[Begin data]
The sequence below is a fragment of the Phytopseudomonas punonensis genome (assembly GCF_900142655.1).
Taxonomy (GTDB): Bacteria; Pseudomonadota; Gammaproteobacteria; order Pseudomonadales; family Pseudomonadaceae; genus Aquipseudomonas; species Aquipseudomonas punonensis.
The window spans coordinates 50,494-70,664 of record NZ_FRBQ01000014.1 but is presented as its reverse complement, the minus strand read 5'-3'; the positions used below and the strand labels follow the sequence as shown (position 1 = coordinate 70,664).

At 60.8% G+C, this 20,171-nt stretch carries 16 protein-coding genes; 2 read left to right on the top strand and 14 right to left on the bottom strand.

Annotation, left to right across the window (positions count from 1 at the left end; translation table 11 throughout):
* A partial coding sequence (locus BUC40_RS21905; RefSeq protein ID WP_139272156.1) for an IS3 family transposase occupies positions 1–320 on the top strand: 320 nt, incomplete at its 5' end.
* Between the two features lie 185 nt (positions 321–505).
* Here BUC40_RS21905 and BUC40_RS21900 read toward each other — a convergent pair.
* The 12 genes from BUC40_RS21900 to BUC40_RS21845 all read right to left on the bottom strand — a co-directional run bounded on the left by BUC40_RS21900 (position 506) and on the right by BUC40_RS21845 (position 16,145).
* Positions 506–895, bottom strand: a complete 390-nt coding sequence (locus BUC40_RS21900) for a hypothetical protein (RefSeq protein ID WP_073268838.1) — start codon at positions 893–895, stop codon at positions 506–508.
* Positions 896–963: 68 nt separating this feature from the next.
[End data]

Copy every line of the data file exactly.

The sequence below is a fragment of the Phytopseudomonas punonensis genome (assembly GCF_900142655.1).
Taxonomy (GTDB): Bacteria; Pseudomonadota; Gammaproteobacteria; order Pseudomonadales; family Pseudomonadaceae; genus Aquipseudomonas; species Aquipseudomonas punonensis.
The window spans coordinates 50,494-70,664 of record NZ_FRBQ01000014.1 but is presented as its reverse complement, the minus strand read 5'-3'; the positions used below and the strand labels follow the sequence as shown (position 1 = coordinate 70,664).

At 60.8% G+C, this 20,171-nt stretch carries 16 protein-coding genes; 2 read left to right on the top strand and 14 right to left on the bottom strand.

Annotation, left to right across the window (positions count from 1 at the left end; translation table 11 throughout):
* A partial coding sequence (locus BUC40_RS21905; RefSeq protein ID WP_139272156.1) for an IS3 family transposase occupies positions 1–320 on the top strand: 320 nt, incomplete at its 5' end.
* Between the two features lie 185 nt (positions 321–505).
* Here BUC40_RS21905 and BUC40_RS21900 read toward each other — a convergent pair.
* The 12 genes from BUC40_RS21900 to BUC40_RS21845 all read right to left on the bottom strand — a co-directional run bounded on the left by BUC40_RS21900 (position 506) and on the right by BUC40_RS21845 (position 16,145).
* Positions 506–895, bottom strand: a complete 390-nt coding sequence (locus BUC40_RS21900) for a hypothetical protein (RefSeq protein ID WP_073268838.1) — start codon at positions 893–895, stop codon at positions 506–508.
* Positions 896–963: 68 nt separating this feature from the next.